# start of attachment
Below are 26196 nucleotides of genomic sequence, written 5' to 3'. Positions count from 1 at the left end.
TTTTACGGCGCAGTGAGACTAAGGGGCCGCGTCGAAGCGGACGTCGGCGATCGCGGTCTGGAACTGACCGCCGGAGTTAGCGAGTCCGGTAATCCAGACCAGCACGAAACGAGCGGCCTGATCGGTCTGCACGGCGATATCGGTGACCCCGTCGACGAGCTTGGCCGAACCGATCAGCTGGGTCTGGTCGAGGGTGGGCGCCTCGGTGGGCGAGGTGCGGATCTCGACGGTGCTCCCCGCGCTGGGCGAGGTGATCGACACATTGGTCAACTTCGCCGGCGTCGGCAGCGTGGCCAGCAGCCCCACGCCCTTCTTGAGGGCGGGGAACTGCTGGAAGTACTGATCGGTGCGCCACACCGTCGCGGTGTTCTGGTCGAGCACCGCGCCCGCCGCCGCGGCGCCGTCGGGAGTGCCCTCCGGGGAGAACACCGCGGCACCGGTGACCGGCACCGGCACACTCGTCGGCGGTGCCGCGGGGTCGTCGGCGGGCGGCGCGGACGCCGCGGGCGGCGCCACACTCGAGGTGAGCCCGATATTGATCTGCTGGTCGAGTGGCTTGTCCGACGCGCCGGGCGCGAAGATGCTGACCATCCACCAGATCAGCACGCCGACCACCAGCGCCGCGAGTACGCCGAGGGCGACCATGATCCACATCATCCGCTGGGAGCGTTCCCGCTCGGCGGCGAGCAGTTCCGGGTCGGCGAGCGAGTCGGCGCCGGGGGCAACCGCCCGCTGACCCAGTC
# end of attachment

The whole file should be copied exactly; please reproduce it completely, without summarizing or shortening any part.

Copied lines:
Below are 26196 nucleotides of genomic sequence, written 5' to 3'. Positions count from 1 at the left end.
TTTTACGGCGCAGTGAGACTAAGGGGCCGCGTCGAAGCGGACGTCGGCGATCGCGGTCTGGAACTGACCGCCGGAGTTAGCGAGTCCGGTAATCCAGACCAGCACGAAACGAGCGGCCTGATCGGTCTGCACGGCGATATCGGTGACCCCGTCGACGAGCTTGGCCGAACCGATCAGCTGGGTCTGGTCGAGGGTGGGCGCCTCGGTGGGCGAGGTGCGGATCTCGACGGTGCTCCCCGCGCTGGGCGAGGTGATCGACACATTGGTCAACTTCGCCGGCGTCGGCAGCGTGGCCAGCAGCCCCACGCCCTTCTTGAGGGCGGGGAACTGCTGGAAGTACTGATCGGTGCGCCACACCGTCGCGGTGTTCTGGTCGAGCACCGCGCCCGCCGCCGCGGCGCCGTCGGGAGTGCCCTCCGGGGAGAACACCGCGGCACCGGTGACCGGCACCGGCACACTCGTCGGCGGTGCCGCGGGGTCGTCGGCGGGCGGCGCGGACGCCGCGGGCGGCGCCACACTCGAGGTGAGCCCGATATTGATCTGCTGGTCGAGTGGCTTGTCCGACGCGCCGGGCGCGAAGATGCTGACCATCCACCAGATCAGCACGCCGACCACCAGCGCCGCGAGTACGCCGAGGGCGACCATGATCCACATCATCCGCTGGGAGCGTTCCCGCTCGGCGGCGAGCAGTTCCGGGTCGGCGAGCGAGTCGGCGCCGGGGGCAACCGCCCGCTGACCCAGTC